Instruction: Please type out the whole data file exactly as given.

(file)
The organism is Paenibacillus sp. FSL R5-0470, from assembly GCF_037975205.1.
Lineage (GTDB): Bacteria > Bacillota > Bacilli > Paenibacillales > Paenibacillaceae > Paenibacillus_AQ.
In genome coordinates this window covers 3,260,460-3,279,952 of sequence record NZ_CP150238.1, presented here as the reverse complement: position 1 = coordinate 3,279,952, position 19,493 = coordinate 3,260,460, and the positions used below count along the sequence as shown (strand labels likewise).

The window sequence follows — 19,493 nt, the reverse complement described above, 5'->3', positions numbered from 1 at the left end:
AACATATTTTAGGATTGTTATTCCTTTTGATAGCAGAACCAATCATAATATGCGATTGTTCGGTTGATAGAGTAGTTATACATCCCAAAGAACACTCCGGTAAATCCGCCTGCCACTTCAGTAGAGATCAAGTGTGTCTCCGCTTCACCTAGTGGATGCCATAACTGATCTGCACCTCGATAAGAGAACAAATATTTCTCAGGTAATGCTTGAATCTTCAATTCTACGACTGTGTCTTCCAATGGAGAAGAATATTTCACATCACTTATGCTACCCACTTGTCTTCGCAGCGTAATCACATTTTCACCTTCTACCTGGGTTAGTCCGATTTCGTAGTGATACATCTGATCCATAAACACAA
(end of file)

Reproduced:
The organism is Paenibacillus sp. FSL R5-0470, from assembly GCF_037975205.1.
Lineage (GTDB): Bacteria > Bacillota > Bacilli > Paenibacillales > Paenibacillaceae > Paenibacillus_AQ.
In genome coordinates this window covers 3,260,460-3,279,952 of sequence record NZ_CP150238.1, presented here as the reverse complement: position 1 = coordinate 3,279,952, position 19,493 = coordinate 3,260,460, and the positions used below count along the sequence as shown (strand labels likewise).

The window sequence follows — 19,493 nt, the reverse complement described above, 5'->3', positions numbered from 1 at the left end:
AACATATTTTAGGATTGTTATTCCTTTTGATAGCAGAACCAATCATAATATGCGATTGTTCGGTTGATAGAGTAGTTATACATCCCAAAGAACACTCCGGTAAATCCGCCTGCCACTTCAGTAGAGATCAAGTGTGTCTCCGCTTCACCTAGTGGATGCCATAACTGATCTGCACCTCGATAAGAGAACAAATATTTCTCAGGTAATGCTTGAATCTTCAATTCTACGACTGTGTCTTCCAATGGAGAAGAATATTTCACATCACTTATGCTACCCACTTGTCTTCGCAGCGTAATCACATTTTCACCTTCTACCTGGGTTAGTCCGATTTCGTAGTGATACATCTGATCCATAAACACAA